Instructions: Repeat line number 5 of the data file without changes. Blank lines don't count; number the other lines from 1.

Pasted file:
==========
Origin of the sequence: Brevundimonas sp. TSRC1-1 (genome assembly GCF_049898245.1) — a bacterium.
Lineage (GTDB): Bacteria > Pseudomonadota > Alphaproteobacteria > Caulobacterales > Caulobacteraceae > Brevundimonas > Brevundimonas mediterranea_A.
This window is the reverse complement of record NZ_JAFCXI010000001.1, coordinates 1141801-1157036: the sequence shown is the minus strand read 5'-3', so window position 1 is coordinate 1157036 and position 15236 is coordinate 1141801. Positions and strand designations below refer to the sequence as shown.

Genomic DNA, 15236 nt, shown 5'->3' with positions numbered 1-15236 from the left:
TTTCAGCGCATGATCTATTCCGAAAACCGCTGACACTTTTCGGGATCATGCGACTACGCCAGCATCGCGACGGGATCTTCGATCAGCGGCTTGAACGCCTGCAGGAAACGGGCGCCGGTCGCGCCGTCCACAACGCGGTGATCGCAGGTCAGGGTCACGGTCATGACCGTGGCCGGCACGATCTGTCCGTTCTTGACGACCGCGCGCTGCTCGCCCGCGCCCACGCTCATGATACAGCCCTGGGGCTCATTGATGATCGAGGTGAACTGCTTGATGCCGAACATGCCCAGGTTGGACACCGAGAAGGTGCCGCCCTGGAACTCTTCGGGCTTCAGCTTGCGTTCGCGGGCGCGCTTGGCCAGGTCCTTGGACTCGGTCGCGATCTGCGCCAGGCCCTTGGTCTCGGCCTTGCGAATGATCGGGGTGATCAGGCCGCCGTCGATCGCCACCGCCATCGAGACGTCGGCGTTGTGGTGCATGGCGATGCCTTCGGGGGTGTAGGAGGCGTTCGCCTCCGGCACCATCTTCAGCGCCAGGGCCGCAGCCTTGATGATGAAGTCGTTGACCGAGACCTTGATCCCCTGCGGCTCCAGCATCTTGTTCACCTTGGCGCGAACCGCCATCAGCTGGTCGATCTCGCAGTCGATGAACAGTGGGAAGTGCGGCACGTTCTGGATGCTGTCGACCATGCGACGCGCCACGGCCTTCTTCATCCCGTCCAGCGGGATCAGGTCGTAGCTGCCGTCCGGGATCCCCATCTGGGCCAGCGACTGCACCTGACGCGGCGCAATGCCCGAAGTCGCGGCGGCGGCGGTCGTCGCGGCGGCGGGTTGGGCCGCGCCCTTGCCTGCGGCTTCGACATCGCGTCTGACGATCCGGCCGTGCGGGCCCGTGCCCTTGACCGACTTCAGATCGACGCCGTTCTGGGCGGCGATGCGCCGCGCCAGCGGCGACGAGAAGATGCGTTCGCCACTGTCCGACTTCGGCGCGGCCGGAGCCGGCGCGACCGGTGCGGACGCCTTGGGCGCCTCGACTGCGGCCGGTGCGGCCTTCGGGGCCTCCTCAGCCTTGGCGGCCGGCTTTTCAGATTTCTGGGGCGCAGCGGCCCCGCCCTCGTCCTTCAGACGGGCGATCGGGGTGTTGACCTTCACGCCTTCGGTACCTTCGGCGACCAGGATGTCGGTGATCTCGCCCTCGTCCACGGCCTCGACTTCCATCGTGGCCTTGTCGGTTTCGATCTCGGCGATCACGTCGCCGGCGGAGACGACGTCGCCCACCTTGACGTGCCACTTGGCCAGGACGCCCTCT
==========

TTTCAGCGCATGATCTATTCCGAAAACCGCTGACACTTTTCGGGATCATGCGACTACGCCAGCATCGCGACGGGATCTTCGATCAGCGGCTTGAACGCCTGCAGGAAACGGGCGCCGGTCGCGCCGTCCACAACGCGGTGATCGCAGGTCAGGGTCACGGTCATGACCGTGGCCGGCACGATCTGTCCGTTCTTGACGACCGCGCGCTGCTCGCCCGCGCCCACGCTCATGATACAGCCCTGGGGCTCATTGATGATCGAGGTGAACTGCTTGATGCCGAACATGCCCAGGTTGGACACCGAGAAGGTGCCGCCCTGGAACTCTTCGGGCTTCAGCTTGCGTTCGCGGGCGCGCTTGGCCAGGTCCTTGGACTCGGTCGCGATCTGCGCCAGGCCCTTGGTCTCGGCCTTGCGAATGATCGGGGTGATCAGGCCGCCGTCGATCGCCACCGCCATCGAGACGTCGGCGTTGTGGTGCATGGCGATGCCTTCGGGGGTGTAGGAGGCGTTCGCCTCCGGCACCATCTTCAGCGCCAGGGCCGCAGCCTTGATGATGAAGTCGTTGACCGAGACCTTGATCCCCTGCGGCTCCAGCATCTTGTTCACCTTGGCGCGAACCGCCATCAGCTGGTCGATCTCGCAGTCGATGAACAGTGGGAAGTGCGGCACGTTCTGGATGCTGTCGACCATGCGACGCGCCACGGCCTTCTTCATCCCGTCCAGCGGGATCAGGTCGTAGCTGCCGTCCGGGATCCCCATCTGGGCCAGCGACTGCACCTGACGCGGCGCAATGCCCGAAGTCGCGGCGGCGGCGGTCGTCGCGGCGGCGGGTTGGGCCGCGCCCTTGCCTGCGGCTTCGACATCGCGTCTGACGATCCGGCCGTGCGGGCCCGTGCCCTTGACCGACTTCAGATCGACGCCGTTCTGGGCGGCGATGCGCCGCGCCAGCGGCGACGAGAAGATGCGTTCGCCACTGTCCGACTTCGGCGCGGCCGGAGCCGGCGCGACCGGTGCGGACGCCTTGGGCGCCTCGACTGCGGCCGGTGCGGCCTTCGGGGCCTCCTCAGCCTTGGCGGCCGGCTTTTCAGATTTCTGGGGCGCAGCGGCCCCGCCCTCGTCCTTCAGACGGGCGATCGGGGTGTTGACCTTCACGCCTTCGGTACCTTCGGCGACCAGGATGTCGGTGATCTCGCCCTCGTCCACGGCCTCGACTTCCATCGTGGCCTTGTCGGTTTCGATCTCGGCGATCACGTCGCCGGCGGAGACGACGTCGCCCACCTTGACGTGCCACTTGGCCAGGACGCCCTCT